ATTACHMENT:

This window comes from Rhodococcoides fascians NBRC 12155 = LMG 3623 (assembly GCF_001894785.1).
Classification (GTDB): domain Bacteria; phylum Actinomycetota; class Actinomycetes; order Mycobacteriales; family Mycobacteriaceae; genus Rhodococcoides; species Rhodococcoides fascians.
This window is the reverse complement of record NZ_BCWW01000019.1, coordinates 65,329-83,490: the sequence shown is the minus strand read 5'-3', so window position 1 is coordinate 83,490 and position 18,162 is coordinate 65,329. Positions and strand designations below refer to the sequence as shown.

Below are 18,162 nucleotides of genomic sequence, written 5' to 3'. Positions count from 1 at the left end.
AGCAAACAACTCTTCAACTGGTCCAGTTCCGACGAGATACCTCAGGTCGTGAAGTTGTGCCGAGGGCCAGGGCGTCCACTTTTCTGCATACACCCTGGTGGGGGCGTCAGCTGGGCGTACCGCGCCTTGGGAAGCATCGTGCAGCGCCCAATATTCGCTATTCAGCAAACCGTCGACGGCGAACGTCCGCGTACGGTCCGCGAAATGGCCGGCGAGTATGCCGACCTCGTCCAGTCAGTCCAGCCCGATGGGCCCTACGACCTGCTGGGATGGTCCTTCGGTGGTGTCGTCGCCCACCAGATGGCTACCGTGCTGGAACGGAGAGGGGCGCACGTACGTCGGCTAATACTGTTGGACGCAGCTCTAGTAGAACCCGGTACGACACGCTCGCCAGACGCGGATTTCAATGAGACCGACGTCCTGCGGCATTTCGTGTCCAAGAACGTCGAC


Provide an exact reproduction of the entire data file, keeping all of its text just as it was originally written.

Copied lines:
This window comes from Rhodococcoides fascians NBRC 12155 = LMG 3623 (assembly GCF_001894785.1).
Classification (GTDB): domain Bacteria; phylum Actinomycetota; class Actinomycetes; order Mycobacteriales; family Mycobacteriaceae; genus Rhodococcoides; species Rhodococcoides fascians.
This window is the reverse complement of record NZ_BCWW01000019.1, coordinates 65,329-83,490: the sequence shown is the minus strand read 5'-3', so window position 1 is coordinate 83,490 and position 18,162 is coordinate 65,329. Positions and strand designations below refer to the sequence as shown.

Below are 18,162 nucleotides of genomic sequence, written 5' to 3'. Positions count from 1 at the left end.
AGCAAACAACTCTTCAACTGGTCCAGTTCCGACGAGATACCTCAGGTCGTGAAGTTGTGCCGAGGGCCAGGGCGTCCACTTTTCTGCATACACCCTGGTGGGGGCGTCAGCTGGGCGTACCGCGCCTTGGGAAGCATCGTGCAGCGCCCAATATTCGCTATTCAGCAAACCGTCGACGGCGAACGTCCGCGTACGGTCCGCGAAATGGCCGGCGAGTATGCCGACCTCGTCCAGTCAGTCCAGCCCGATGGGCCCTACGACCTGCTGGGATGGTCCTTCGGTGGTGTCGTCGCCCACCAGATGGCTACCGTGCTGGAACGGAGAGGGGCGCACGTACGTCGGCTAATACTGTTGGACGCAGCTCTAGTAGAACCCGGTACGACACGCTCGCCAGACGCGGATTTCAATGAGACCGACGTCCTGCGGCATTTCGTGTCCAAGAACGTCGAC